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Posted by Vincent Soucy, FCIA, FSA, octobre 24 2018
Pot Legalization: What are the Impacts on Group Insurance?

Pot Legalization

Since October 17, 2018,  cannabis is legal in Canada. The new legislation governs such things as the possession and use of recreational cannabis. In Quebec, the Société québécoise du cannabis (SQDC) was set up and is responsible for the sale of several types of cannabis products (flower, gel caps, joint, oil, etc.). Pot legalization is undoubtedly a major societal change! And change rarely comes alone.

In recent months, several insurers announced that it is now possible to add therapeutic cannabis to their group insurance plans! Pot coverage in my plan? Yes indeed! But what is this really about? With the legalization of pot, should you contemplate adding this coverage to your plan? This article provides additional information that will help you determine whether such a change is advisable.

Recreational vs. therapeutic cannabis

Although pot legalization for recreational use has only become legal a few days ago, therapeutic cannabis has been legal for a long time. In Canada, legal access to dried marijuana for medical purposes was first granted in 1999, through exemptions under Section 56 of the Controlled Drugs and Substances Act (CDSA).

Subsequent court decisions led to the implementation of the Marihuana for Medical Purposes Regulations (MMPR) in 2001. This regulation was changed several times over the years, and in August 2016, it was replaced by the Access to Cannabis for Medical Purposes Regulations (ACMPR).

Pot Legalization: An addition with restrictions

Several insurers now allow the addition of therapeutic cannabis to group insurance plan coverage, but many conditions apply.

First, cannabis does not have a drug identification number (DIN) and thus cannot be treated as a medication. Therefore, it will be covered under the category of other health expenses, with a possible impact on several plan features, such as maximums, user fees and co-payments. Most insurers offer maximums ranging from $1,000 to $6,000 per year for cannabis.

Also, the reimbursement of cannabis is always subject to prior authorization based on the existence of a medical condition confirmed by a physician. The eligible conditions are limited and vary among insurers; they may include:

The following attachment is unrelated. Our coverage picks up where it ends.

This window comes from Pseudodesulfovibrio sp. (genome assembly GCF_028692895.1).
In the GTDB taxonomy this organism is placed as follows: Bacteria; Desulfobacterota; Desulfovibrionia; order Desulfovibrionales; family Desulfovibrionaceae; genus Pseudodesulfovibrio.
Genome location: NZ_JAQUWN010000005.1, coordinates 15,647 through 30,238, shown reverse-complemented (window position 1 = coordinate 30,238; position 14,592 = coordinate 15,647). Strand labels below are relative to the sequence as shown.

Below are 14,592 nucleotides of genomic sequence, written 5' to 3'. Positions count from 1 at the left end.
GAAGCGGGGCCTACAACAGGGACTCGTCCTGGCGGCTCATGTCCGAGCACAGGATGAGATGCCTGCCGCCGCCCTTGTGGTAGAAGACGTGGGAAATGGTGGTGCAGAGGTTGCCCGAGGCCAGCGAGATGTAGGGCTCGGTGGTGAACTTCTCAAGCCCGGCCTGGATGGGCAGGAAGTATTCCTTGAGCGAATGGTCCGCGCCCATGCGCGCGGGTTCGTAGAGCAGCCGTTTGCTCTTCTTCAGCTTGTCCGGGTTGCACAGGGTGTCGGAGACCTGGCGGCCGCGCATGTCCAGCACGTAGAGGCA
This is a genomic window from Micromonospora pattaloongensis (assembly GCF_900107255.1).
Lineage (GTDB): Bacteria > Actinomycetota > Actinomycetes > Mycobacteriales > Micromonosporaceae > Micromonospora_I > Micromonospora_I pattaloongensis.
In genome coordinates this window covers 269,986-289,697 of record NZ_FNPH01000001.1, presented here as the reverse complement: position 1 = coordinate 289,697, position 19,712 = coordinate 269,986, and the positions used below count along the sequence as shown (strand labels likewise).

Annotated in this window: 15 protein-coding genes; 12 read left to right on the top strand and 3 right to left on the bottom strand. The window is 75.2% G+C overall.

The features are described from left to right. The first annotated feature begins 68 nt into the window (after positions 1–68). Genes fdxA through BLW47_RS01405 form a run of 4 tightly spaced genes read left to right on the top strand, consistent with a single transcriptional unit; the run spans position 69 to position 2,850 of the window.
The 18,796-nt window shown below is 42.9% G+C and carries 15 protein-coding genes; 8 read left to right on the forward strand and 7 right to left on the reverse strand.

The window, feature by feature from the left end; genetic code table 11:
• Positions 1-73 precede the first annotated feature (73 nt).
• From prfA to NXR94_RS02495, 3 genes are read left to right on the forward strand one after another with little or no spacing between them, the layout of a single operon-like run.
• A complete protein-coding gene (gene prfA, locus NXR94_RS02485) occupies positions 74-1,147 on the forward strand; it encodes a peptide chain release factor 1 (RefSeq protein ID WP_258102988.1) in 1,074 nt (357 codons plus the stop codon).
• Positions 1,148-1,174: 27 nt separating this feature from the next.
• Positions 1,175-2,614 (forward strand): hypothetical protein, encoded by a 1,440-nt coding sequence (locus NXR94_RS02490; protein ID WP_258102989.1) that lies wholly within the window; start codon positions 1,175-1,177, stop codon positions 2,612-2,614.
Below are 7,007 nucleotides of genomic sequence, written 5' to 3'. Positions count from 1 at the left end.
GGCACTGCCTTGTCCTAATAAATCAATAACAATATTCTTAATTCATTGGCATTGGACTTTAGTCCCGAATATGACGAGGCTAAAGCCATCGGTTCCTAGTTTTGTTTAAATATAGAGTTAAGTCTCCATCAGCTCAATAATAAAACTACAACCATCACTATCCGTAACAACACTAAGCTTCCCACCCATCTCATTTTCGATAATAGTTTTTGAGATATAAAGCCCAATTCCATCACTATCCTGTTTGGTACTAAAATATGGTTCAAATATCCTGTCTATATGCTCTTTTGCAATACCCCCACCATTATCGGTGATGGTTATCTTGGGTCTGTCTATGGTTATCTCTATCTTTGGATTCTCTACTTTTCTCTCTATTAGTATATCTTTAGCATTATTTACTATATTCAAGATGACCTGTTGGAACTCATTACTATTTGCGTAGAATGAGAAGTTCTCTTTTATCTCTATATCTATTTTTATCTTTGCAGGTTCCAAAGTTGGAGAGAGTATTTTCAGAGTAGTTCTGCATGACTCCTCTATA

• Stiffness and involuntary muscle spasms in patients with multiple sclerosis;
  • Nausea and vomiting affecting chemotherapy patients;
  • Chronic neuropathic pain (or refractory neuralgia);
  • Refractory pain associated with advanced cancer.

Why now?

The total legalization of pot has put cannabis in the spotlight along with its potentially beneficial effects for certain medical conditions. Therapeutic cannabis has been legal for several years, but with its newly acquired social acceptability, many insurers recently announced that it could be added to the expenses covered by group insurance plans.

Even though therapeutic cannabis was legal, it was very rarely covered under insurance plans until now. There was little demand for this product from plan holders, but things may change now that cannabis will be more widely used.

Take action, but without haste!

Are you wondering about the usefulness and impact of adding therapeutic cannabis to your group insurance plan? Would you like to take this opportunity to review your plan coverage and determine whether the benefits remain relevant? Feel free to contact us! We can carry out benchmarking studies to help you make better-informed decisions.

We will assist you throughout the process and find solutions that meet your needs and your budget!


Holding a Bachelor degree in Actuarial Science and a Fellowship with the Canadian Institute of Actuaries, Vincent Soucy worked for the first 10 years of his career in an actuarial consulting firm where he advised national clients on their benefit and retirement plans. He joined AGA in March 2014 and supervises the consulting and underwriting team.
Vincent Soucy, FCIA, FSA